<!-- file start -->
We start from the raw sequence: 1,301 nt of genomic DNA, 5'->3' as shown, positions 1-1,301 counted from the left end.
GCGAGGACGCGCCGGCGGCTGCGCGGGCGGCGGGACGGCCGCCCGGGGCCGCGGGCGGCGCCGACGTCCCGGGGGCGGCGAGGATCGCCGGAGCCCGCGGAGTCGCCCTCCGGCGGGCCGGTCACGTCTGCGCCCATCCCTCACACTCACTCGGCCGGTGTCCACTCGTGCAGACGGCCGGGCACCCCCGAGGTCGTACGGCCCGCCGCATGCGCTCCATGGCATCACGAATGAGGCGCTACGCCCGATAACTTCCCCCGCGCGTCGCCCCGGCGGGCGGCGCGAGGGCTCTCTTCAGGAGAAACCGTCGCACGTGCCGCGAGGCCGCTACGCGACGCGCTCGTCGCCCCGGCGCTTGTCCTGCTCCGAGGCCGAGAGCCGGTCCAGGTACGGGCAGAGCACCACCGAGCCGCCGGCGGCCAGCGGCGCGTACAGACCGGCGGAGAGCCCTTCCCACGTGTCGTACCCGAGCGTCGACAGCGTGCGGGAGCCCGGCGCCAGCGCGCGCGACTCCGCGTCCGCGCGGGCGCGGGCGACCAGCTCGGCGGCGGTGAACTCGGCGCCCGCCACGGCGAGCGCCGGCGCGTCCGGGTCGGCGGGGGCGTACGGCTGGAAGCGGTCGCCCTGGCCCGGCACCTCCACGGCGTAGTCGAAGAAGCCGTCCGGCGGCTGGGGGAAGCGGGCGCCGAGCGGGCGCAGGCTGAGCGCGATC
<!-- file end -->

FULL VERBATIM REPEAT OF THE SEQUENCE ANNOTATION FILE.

We start from the raw sequence: 1,301 nt of genomic DNA, 5'->3' as shown, positions 1-1,301 counted from the left end.
GCGAGGACGCGCCGGCGGCTGCGCGGGCGGCGGGACGGCCGCCCGGGGCCGCGGGCGGCGCCGACGTCCCGGGGGCGGCGAGGATCGCCGGAGCCCGCGGAGTCGCCCTCCGGCGGGCCGGTCACGTCTGCGCCCATCCCTCACACTCACTCGGCCGGTGTCCACTCGTGCAGACGGCCGGGCACCCCCGAGGTCGTACGGCCCGCCGCATGCGCTCCATGGCATCACGAATGAGGCGCTACGCCCGATAACTTCCCCCGCGCGTCGCCCCGGCGGGCGGCGCGAGGGCTCTCTTCAGGAGAAACCGTCGCACGTGCCGCGAGGCCGCTACGCGACGCGCTCGTCGCCCCGGCGCTTGTCCTGCTCCGAGGCCGAGAGCCGGTCCAGGTACGGGCAGAGCACCACCGAGCCGCCGGCGGCCAGCGGCGCGTACAGACCGGCGGAGAGCCCTTCCCACGTGTCGTACCCGAGCGTCGACAGCGTGCGGGAGCCCGGCGCCAGCGCGCGCGACTCCGCGTCCGCGCGGGCGCGGGCGACCAGCTCGGCGGCGGTGAACTCGGCGCCCGCCACGGCGAGCGCCGGCGCGTCCGGGTCGGCGGGGGCGTACGGCTGGAAGCGGTCGCCCTGGCCCGGCACCTCCACGGCGTAGTCGAAGAAGCCGTCCGGCGGCTGGGGGAAGCGGGCGCCGAGCGGGCGCAGGCTGAGCGCGATC